One interesting change this time around is that Thieaudio has removed the tuning switches found on most of its other Legacy IEMs. These would allow users to tune their sound for more bass, mids, or treble. In practice the impact was very minor, so I don’t mind seeing them removed here if it saves on cost.
For $99, we have a solid package all around on a great- looking IEM.
Fit and Comfort
The Legacy 2s are a universal IEM. Unlike earbuds, the shell is contoured to match the folds of the outer ear to help hold it in place for a secure fit. They’re fairly standard in size but if you have smaller ears, they may feel a tad large. This is a similar design to the in-ear monitors used by performers when they’re on stage without being entirely custom molded to your ear.
Like always, comfort and sound are predicated on finding a proper fit. For my part, that meant using a medium in my right ear and a small one in my left. With the proper tip, both the ear canal and outer-ear work to support and secure the Legacy 2s and deliver a comfortable, firm fit. If you like to wear IEMs when working out, these are an excellent choice as even vigorous head shaking couldn’t unseat them. I didn’t experience any discomfort even after several hours of use.
Listening and Use Impressions
The Legacy 2s have a relatively balanced sound that tends toward brightness to my ear. Bass is slightly elevated, which leads these to have a U-shaped sound signature. Here is the frequency response graph provided by Linsoul:Frequency Response via Linsoul
This tuning lines up with my personal tastes well, so I’m inclined to like and recommend these earphones. I tend to listen to a lot of rock, metal, and, when I’m writing, melodic chillstep and some hip-hop, and there really wasn’t a genre that the Legacy 2s couldn’t deliver on. That said, they definitely sounded best with hip-hop and electronica as electric guitars could sometimes take on an edge in specific classic rock tracks, like “Jessica” by the Allman Brothers. This behavior wasn’t present on most other tracks, however, even those with significantly more drive like Angel Vivaldi’s “Dopamine.” Clearly, this is a specific interplay between certain guitar tones and tracks, so your mileage may vary, but I found these to generally sound relaxed which made the edge stand out when it was present.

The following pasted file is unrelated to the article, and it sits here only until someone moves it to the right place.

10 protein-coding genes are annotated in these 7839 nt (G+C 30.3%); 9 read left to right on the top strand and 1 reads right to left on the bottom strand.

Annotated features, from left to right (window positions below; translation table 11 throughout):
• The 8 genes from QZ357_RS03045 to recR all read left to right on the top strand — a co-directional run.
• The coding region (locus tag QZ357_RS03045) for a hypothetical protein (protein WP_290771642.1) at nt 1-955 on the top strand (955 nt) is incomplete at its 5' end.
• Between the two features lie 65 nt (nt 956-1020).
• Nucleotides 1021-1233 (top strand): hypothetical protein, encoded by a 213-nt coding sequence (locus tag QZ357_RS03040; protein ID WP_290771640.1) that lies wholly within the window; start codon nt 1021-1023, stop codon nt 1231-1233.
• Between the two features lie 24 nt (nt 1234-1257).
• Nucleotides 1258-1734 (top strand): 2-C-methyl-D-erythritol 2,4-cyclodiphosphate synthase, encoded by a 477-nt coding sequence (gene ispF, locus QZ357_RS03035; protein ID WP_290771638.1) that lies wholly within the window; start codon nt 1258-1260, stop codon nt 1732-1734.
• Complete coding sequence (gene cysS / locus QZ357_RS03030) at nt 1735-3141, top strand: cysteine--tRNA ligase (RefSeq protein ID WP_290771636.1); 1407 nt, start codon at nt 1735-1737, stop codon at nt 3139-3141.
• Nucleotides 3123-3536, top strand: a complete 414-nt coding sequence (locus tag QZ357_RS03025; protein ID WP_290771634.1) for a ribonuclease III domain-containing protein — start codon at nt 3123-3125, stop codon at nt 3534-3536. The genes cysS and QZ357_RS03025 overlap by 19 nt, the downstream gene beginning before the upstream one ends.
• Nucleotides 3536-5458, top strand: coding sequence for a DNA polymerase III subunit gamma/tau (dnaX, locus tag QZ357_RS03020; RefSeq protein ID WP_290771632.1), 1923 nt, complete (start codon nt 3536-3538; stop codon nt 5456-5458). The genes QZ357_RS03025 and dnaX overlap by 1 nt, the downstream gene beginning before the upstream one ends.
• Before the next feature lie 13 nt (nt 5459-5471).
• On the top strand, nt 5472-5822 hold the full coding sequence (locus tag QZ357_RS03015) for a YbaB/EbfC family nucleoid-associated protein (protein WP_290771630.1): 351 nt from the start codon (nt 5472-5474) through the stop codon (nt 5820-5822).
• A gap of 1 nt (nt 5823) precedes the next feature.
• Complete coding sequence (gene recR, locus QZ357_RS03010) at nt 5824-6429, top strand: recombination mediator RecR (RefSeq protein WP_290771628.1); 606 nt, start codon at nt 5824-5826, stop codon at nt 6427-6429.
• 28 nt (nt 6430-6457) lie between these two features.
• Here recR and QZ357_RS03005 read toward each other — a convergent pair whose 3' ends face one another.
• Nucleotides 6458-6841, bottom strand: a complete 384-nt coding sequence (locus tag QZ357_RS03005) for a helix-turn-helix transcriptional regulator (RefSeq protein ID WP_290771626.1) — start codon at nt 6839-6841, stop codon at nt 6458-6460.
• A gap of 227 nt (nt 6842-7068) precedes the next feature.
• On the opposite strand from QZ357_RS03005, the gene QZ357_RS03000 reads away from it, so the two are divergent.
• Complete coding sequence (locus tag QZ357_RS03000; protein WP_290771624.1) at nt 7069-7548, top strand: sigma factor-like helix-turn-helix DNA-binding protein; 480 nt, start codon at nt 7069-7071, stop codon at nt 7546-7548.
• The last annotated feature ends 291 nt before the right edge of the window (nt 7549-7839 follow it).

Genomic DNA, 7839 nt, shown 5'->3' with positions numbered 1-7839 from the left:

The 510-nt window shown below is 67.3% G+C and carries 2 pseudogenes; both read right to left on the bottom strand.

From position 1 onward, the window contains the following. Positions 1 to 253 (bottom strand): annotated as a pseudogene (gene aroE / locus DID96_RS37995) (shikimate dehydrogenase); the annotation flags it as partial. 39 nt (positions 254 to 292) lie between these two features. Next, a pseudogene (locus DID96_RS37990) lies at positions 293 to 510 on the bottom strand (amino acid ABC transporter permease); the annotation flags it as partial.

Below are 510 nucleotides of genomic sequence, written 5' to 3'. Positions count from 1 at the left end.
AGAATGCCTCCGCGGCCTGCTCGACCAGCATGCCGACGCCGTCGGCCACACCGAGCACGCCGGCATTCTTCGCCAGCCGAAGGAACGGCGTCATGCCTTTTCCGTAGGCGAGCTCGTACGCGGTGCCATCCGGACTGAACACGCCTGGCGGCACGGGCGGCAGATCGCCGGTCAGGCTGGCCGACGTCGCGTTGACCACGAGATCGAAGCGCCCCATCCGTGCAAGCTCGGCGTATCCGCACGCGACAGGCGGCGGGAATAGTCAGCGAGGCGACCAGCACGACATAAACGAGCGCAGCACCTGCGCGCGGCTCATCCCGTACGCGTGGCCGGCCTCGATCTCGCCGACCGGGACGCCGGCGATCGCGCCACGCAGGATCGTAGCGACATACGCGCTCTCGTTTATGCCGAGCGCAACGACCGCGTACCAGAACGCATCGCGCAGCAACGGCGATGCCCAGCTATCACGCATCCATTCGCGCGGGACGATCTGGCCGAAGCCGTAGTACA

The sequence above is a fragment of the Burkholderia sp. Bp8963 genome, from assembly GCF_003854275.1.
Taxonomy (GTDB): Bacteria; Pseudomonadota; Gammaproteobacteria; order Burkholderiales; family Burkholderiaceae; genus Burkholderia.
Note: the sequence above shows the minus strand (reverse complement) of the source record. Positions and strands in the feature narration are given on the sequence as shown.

Bass response here is fast and wide. The beryllium driver makes a noticeable difference, especially in tracks with fast-hitting kick drums or movies and games where deep sounds come fast and frequently. The Legacy 2s are reasonably thumpy but don’t have the same sense of impact as the 3s or 4s but still hold down the fort when called on.
Tonally, they’re a very enjoyable listen that immediately reminded me of the Legacy 3s. The 3s don’t have the same edginess with certain kinds of guitars but are brighter overall with very similar bass response. I did find the 3s to have slightly more detail and treble extension, which I attribute to the brighter tuning and additional balanced armature driver.
As is often the case with in-ear monitors, the soundstage is relatively tight. They wouldn’t be my first choice for gaming where your sense of space directly impacts your immersion in the game, but they do response well to Dolby Atmos (moreso than Windows Sonic). You can use them for gaming, to be sure, and are a good choice for a boost to sound quality on your Nintendo Switch, but are best suited to listening to your favorite music.
At $99, the Thieaudio Legacy 2s are a solid value and a great way to experience what mid-tier chifi has to offer. You’ll find them a noticeable step-up from big US brands at the same price and enjoy a better fit and aesthetic than your average hundred-dollar bud from Skullcandy or Sony. If you can afford another $20, I would still recommend the Legacy 3, but if you’re looking for a hybrid earphone under $100, these are a great choice.The product described in this article was provided by the manufacturer for evaluation purposes.